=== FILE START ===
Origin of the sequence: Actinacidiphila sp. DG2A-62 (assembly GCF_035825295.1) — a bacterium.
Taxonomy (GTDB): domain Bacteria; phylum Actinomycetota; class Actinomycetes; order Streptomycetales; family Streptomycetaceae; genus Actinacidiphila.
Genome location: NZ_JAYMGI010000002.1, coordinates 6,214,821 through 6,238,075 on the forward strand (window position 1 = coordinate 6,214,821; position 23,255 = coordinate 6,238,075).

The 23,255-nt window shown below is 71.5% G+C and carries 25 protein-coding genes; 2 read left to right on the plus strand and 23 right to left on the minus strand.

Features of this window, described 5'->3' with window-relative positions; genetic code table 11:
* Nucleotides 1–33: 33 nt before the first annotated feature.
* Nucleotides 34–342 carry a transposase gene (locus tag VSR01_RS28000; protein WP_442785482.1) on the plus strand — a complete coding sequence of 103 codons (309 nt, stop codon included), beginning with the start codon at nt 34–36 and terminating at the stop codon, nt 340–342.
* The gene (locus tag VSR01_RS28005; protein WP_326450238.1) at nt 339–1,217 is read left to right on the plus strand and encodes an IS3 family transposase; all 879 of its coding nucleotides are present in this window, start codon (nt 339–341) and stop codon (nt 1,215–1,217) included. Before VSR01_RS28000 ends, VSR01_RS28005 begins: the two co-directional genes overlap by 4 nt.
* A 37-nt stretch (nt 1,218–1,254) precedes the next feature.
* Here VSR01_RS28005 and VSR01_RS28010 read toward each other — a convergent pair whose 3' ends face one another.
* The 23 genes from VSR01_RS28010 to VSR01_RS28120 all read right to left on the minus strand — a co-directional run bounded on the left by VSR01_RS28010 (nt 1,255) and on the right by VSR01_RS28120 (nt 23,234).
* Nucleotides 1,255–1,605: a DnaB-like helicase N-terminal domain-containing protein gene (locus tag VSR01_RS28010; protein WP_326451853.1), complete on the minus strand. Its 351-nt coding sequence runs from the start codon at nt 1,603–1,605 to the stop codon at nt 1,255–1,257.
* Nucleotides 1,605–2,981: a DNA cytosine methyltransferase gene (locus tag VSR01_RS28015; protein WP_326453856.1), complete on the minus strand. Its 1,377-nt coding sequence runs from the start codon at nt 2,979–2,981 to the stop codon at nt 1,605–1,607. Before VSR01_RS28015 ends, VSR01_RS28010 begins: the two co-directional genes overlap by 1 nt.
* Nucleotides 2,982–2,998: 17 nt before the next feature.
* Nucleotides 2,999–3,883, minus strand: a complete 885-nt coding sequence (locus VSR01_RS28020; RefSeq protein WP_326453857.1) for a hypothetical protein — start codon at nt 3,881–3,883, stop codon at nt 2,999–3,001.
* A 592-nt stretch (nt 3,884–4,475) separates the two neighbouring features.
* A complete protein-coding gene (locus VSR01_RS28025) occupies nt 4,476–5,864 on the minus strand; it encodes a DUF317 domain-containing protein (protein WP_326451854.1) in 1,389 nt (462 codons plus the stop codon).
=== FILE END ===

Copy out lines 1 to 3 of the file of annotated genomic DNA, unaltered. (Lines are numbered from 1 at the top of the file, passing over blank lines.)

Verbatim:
Origin of the sequence: Actinacidiphila sp. DG2A-62 (assembly GCF_035825295.1) — a bacterium.
Taxonomy (GTDB): domain Bacteria; phylum Actinomycetota; class Actinomycetes; order Streptomycetales; family Streptomycetaceae; genus Actinacidiphila.
Genome location: NZ_JAYMGI010000002.1, coordinates 6,214,821 through 6,238,075 on the forward strand (window position 1 = coordinate 6,214,821; position 23,255 = coordinate 6,238,075).